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Hillsdale County Fair, Grace Umland | Collegian

The only easy way to see a 578-pound pumpkin this week is to attend “The Most Popular Fair on Earth” as soon as possible.

Anyone who has driven past the grand­stand on M‑99 has seen the famous motto of the Hillsdale County Fair, which goes on through Sat­urday. Stu­dents have just a few more days to enjoy the down-home plea­sures of this annual event, which includes beholding that massive pumpkin, seeing the reserve grand champion guinea pigs, viewing Hillsdale from the top of a Ferris wheel, and indulging in fair food that you only get once a year.

Orga­nizers expect 190,000 people to attend this year, and you should be among them. 

Though our fair is small and humble com­pared to bigger pro­duc­tions in other states, you can’t beat the price: $5 for adults, and free for kids 12 and younger.

America’s most popular fair, the State Fair of Texas, may draw more than 2 million people and last for more than three weeks, but admission costs $15. The Min­nesota State Fair, the second most attended fair in the country, charges $16 for daily admission. Though these two fairs may hold hun­dreds of rides, food options, shows, and shops, they can’t compete with the eco­nomics of Hillsdale’s fair. 

Best of all, in Hillsdale you still get a classic fair experience. 

Dozens of fair attrac­tions fill the grounds:: there’s a carousel, a ferris wheel, a grav­itron, and more, all with col­orful lights twin­kling all around, perfect for that Instagram picture.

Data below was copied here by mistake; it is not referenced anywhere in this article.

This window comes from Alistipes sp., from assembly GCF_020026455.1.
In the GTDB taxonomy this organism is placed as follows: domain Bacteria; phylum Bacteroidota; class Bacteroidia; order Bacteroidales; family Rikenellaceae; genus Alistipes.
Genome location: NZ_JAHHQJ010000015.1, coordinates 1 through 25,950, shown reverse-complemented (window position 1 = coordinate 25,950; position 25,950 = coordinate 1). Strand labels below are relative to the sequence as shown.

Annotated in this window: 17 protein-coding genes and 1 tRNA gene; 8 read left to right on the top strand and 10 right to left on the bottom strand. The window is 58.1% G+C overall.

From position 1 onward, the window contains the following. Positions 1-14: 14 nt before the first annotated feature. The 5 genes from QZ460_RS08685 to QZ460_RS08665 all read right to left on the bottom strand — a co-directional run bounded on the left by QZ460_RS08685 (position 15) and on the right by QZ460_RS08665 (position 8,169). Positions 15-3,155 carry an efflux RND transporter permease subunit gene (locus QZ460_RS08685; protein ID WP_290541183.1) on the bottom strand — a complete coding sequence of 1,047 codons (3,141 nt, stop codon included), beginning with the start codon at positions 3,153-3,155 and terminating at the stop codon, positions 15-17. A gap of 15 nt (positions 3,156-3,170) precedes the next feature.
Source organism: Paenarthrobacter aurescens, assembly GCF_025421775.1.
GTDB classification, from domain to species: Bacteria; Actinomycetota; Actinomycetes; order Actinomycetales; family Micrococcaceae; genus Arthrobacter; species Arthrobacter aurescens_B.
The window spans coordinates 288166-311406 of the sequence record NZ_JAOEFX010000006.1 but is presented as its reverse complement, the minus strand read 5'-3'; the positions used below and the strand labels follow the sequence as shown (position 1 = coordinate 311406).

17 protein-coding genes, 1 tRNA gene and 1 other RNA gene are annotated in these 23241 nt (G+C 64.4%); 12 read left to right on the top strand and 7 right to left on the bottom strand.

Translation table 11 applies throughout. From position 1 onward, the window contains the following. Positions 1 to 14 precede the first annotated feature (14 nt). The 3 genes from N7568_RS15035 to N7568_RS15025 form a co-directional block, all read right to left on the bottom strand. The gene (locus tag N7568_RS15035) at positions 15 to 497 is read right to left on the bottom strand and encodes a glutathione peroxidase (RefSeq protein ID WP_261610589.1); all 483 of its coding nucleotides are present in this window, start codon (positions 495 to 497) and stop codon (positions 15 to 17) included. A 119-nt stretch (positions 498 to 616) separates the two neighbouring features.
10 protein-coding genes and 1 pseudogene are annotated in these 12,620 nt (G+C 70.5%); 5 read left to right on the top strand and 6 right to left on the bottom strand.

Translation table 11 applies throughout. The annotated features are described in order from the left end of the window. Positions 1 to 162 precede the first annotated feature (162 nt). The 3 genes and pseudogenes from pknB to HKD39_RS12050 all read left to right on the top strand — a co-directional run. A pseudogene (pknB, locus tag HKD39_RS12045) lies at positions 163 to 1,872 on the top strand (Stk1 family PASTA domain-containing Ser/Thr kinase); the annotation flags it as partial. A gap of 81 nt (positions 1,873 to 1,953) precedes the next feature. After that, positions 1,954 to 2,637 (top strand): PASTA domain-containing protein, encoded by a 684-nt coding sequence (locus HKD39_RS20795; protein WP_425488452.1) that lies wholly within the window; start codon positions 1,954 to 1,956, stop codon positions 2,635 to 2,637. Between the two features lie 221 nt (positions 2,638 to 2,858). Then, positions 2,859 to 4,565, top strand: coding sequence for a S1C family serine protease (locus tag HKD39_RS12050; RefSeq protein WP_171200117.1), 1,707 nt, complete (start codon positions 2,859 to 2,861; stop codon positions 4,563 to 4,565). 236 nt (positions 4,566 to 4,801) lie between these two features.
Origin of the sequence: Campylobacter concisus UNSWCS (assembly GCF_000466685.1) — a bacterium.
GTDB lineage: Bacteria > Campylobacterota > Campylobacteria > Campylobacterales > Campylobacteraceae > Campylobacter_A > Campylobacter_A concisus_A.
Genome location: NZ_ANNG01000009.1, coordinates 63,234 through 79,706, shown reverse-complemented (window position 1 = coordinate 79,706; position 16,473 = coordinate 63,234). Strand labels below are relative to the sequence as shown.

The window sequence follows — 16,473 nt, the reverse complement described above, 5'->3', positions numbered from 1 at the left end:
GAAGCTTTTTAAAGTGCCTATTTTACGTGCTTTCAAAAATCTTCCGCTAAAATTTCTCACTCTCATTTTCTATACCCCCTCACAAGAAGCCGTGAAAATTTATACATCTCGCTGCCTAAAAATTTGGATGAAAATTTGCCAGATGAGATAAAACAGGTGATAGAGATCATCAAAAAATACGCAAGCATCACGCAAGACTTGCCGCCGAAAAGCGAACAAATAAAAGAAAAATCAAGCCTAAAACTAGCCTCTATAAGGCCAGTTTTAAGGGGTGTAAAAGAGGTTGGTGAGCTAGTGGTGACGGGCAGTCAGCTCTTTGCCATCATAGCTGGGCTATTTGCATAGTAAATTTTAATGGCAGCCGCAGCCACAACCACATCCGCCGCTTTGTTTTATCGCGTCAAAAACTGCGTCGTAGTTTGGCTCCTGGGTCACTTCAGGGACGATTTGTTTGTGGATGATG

Food carts line the Midway. Pow­dered sugar funnel cakes, paper cups full of French fries, plastic bags stuffed with blue and pink cotton candy, fried cheese on a stick, straw cups of sodas and ciders, sticky caramel apples, honey mustard-doused corn dogs, and buttery popcorn — the options seem endless. The Donut Hut is a high­light, with its regular flavors plus its deli­cious bacon maple donut.

Vendors, shops, and animals occupy several buildings and tents. In a massive white barn, you can examine hon­eycomb, beeswax candles, fla­vored honey sticks, and dif­ferent sized jars of fla­vored honey. Be sure to try the vanilla honey. 

The con­tests are a great attraction as well. See the results of com­pe­ti­tions in pho­tog­raphy, Lego building, quilt making, tomato pro­duction, and even flower growing. 

Local vendors in and around the buildings and tents show off their goods, from Checker Records and its coffee to GMC Hillsdale and its Sierra pick-up trucks. At other booths, vis­itors can meet political can­di­dates and pick up pro-life literature.

Past the shops are the animal barns, with horses, cows, pigs, sheep, goats, rabbits, chickens, guinea pigs, and even a camel. Some are for sale, some are for show, but almost all are available to pet. 

No matter when you go this week, every Hillsdale County Fair attendee gets all that they could ever want out of a fair — good food, stomach-dropping rides, and dozens of booths to explore. 

Today is Thursday, which means if you haven’t made it out to the fair yet, you still have time. Tomorrow, there’s a truck and tractor pull, and on Sat­urday there is an “Off-Road Bump and Run Derby.”

Our fair may be small, and “The Most Popular Fair on Earth” may be hyper­bolic, but it’s one of the best events in our area and you have a few more days to see it.